During Sunday services at a church east of Greenwood, cars often are parked in the grass as an influx of new members has the 173-year-old church more crowded than ever.

About two years ago, about 400 people would come to Sunday services at Rocklane Christian Church. Now, that number is around 600, said Dion Reed, the church’s minister of involvement.

To make room for more people, the church added a third service, and some drivers are having to either park in a gravel lot or in grass fields when the parking lot fills up, he said.

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In the past couple of years, the church has grown to the point where it is running out of room and needs additional space if it is going to continue growing its membership, Reed said.

“We exist to help people know God,” Reed said. “It’s hard to help people know God when you don’t have room for them.”

A new pastor and an emphasis on community outreach have both been factors in the church’s recent growth, Reed said.

The church, at the northeast corner of Main Street and North Franklin Street, is one of the oldest churches in Johnson County and first opened its doors in 1845. Since then, the church has had multiple expansions and renovations. Drivers passing by still can see the original church building and steeples but also can see the other expansions that have spread out from the original structure. Most recently, the church added a new sanctuary space about 15 years ago, Reed said.

“1845 was when the original church was built,” Reed said. “We’ve been adding onto this building ever since.”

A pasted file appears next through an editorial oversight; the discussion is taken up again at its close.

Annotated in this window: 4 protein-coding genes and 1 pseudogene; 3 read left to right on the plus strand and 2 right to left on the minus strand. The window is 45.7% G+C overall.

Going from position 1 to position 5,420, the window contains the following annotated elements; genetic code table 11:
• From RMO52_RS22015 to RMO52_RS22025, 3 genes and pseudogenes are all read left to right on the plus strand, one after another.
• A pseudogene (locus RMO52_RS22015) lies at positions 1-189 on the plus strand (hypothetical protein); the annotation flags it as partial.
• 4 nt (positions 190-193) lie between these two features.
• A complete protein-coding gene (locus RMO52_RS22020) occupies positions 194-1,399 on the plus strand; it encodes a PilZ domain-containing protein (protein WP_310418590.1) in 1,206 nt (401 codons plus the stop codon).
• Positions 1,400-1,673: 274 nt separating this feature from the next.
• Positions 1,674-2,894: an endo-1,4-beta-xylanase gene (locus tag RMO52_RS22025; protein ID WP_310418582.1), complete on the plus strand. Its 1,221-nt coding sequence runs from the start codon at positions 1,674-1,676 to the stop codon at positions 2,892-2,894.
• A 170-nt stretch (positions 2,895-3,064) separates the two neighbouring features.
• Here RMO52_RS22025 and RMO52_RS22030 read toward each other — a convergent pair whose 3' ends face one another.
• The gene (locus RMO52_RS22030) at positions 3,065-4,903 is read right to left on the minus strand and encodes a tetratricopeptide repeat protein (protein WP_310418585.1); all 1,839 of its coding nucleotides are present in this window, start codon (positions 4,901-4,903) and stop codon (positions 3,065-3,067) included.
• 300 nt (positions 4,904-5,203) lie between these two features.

Now, the church is planning a multi-million expansion that would add a 600-person sanctuary, additional meeting rooms for adults and kids, as well as another 175 spaces for its parking lot. The project, which officials hope to start this spring, is essential to the church’s mission, he said.

The church has requested permits for the work from the county, and if members vote to approve the project, construction on the exterior of the building could be complete this time next year. The 34,000-square-foot addition will go on the east side of the building on land the church already owns, Reed said.

Besides a new sanctuary, which would allow the church to go back to two morning services, the addition will also include a cafe, gathering space and classrooms spaces for adults and kids that can be used for Sunday school and other programs. The current sanctuary will house youth programs and special events, but the church doesn’t plan on having multiple services at the same time, Reed said.

The project is expected to cost between $3 million and $4 million, Reed said. So far, the congregation has raised about $1.5 million as part of an ongoing three-year fundraising campaign, he said.

Church members will volunteer their time to finish out the interior of the expansion to help cut down on the cost of the project, he said.

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Jacob Tellers is a reporter at the Daily Journal. He can be reached at jtellers@dailyjournal.net or 317-736-2702.